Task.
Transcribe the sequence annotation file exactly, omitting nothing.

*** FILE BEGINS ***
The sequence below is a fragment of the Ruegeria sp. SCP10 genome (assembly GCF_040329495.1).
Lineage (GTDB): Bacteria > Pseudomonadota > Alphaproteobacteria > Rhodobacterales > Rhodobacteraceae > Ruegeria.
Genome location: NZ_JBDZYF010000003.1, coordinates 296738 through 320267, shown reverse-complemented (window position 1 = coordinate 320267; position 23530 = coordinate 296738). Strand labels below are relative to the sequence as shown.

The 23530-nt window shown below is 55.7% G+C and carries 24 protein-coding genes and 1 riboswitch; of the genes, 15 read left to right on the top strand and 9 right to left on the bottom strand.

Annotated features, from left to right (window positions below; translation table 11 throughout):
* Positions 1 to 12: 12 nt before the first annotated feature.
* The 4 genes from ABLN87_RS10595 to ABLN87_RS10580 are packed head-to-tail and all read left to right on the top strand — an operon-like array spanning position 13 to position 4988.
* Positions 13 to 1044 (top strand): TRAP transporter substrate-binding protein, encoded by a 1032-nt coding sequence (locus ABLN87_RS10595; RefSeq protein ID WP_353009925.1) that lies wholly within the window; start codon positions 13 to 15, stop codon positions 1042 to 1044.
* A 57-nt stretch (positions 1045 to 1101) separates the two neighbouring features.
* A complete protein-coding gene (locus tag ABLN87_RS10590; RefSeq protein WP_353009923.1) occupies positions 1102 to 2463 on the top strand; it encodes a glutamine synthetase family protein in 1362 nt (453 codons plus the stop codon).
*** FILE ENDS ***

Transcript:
The sequence below is a fragment of the Ruegeria sp. SCP10 genome (assembly GCF_040329495.1).
Lineage (GTDB): Bacteria > Pseudomonadota > Alphaproteobacteria > Rhodobacterales > Rhodobacteraceae > Ruegeria.
Genome location: NZ_JBDZYF010000003.1, coordinates 296738 through 320267, shown reverse-complemented (window position 1 = coordinate 320267; position 23530 = coordinate 296738). Strand labels below are relative to the sequence as shown.

The 23530-nt window shown below is 55.7% G+C and carries 24 protein-coding genes and 1 riboswitch; of the genes, 15 read left to right on the top strand and 9 right to left on the bottom strand.

Annotated features, from left to right (window positions below; translation table 11 throughout):
* Positions 1 to 12: 12 nt before the first annotated feature.
* The 4 genes from ABLN87_RS10595 to ABLN87_RS10580 are packed head-to-tail and all read left to right on the top strand — an operon-like array spanning position 13 to position 4988.
* Positions 13 to 1044 (top strand): TRAP transporter substrate-binding protein, encoded by a 1032-nt coding sequence (locus ABLN87_RS10595; RefSeq protein ID WP_353009925.1) that lies wholly within the window; start codon positions 13 to 15, stop codon positions 1042 to 1044.
* A 57-nt stretch (positions 1045 to 1101) separates the two neighbouring features.
* A complete protein-coding gene (locus tag ABLN87_RS10590; RefSeq protein WP_353009923.1) occupies positions 1102 to 2463 on the top strand; it encodes a glutamine synthetase family protein in 1362 nt (453 codons plus the stop codon).